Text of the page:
> Regarding changes to the untranslated strings in the Gramps code; as you probably realize, any change will invalidate all the translations done in all languages for the modified string.  That would not be much of a problem if we had a full set of active translators...  But we don't, so that would mean that the changed translations might become completely unreadable to non-English speakers for an undetermined time.
>

It's not that bad: As long as the new translatable string (msgid for gettext) is close to its predecessor and in the same place gettext will mark it as fuzzy when it merges the new gramps.pot with the po. Simply removing the fuzzy tag will restore the translation. In more extreme cases a git diff on the po file after merging a new gramps.pot will reveal msgids that changed too much for gettext to recognize, and even someone with no knowledge of the target language can apply the old msgstr (translation) to the new msgid. Similarly where one adds context hints to a set of msgids one can copy the old msgstr to all of the newly contextualized msgids. It might be wrong but it's no more wrong than it was before.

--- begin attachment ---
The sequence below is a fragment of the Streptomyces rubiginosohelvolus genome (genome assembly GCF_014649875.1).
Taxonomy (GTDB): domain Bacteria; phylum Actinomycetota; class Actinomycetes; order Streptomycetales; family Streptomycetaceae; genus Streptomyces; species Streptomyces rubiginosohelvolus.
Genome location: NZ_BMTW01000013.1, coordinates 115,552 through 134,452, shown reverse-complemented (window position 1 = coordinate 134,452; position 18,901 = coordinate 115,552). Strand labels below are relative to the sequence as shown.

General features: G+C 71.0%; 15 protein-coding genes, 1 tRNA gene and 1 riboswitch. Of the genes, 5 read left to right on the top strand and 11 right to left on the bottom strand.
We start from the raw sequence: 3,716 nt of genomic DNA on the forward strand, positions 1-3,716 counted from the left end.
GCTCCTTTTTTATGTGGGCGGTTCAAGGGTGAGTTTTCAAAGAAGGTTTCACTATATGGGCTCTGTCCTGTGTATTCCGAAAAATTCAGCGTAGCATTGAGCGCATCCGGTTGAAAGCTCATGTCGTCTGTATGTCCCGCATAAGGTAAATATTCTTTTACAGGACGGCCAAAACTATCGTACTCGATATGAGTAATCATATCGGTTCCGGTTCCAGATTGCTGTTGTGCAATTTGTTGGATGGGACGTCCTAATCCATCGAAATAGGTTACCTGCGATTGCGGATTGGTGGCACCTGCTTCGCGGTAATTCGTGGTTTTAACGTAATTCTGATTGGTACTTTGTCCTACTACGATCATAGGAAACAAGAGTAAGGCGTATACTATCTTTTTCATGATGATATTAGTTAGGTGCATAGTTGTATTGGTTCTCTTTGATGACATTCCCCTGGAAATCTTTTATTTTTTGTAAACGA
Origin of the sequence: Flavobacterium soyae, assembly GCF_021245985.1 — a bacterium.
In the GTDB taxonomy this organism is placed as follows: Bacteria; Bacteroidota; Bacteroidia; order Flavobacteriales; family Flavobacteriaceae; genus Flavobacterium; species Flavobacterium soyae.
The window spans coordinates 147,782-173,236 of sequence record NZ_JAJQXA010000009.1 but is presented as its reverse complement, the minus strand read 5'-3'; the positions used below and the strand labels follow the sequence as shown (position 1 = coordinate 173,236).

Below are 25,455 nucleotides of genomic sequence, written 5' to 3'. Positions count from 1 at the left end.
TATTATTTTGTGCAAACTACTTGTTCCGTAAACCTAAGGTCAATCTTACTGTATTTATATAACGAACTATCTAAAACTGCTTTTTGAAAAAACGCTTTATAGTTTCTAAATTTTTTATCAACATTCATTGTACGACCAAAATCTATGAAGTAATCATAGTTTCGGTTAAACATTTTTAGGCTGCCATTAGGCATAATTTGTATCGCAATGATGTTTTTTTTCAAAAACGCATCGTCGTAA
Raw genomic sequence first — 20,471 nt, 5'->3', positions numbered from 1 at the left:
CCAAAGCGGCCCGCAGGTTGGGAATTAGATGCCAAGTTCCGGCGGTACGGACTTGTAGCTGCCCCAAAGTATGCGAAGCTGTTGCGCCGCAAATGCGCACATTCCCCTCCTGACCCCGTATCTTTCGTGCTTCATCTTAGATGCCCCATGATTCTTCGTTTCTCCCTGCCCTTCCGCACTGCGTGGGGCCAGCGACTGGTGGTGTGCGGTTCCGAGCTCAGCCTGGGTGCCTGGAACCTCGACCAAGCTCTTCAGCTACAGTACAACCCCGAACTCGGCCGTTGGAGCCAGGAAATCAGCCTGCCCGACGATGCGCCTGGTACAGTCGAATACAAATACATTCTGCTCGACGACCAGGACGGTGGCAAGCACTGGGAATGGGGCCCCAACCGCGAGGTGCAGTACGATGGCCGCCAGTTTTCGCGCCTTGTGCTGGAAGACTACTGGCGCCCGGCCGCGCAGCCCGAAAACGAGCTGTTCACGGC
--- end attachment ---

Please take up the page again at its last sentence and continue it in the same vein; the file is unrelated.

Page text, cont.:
One wouldn't want to do that to a msgstr that's completely wrong for the obvious reason that the translation is also very likely to be wrong. In that case one must make a judgement call: Is it better for the end user to have a misleading tooltip in their own language or a correct one in English? I can't think of any case where I'd prefer the misleading tooltip.

To keep the job from being overwhelming for both the contributor and reviewers do one source file per commit and no more than one directory per PR.

Regards,
John Ralls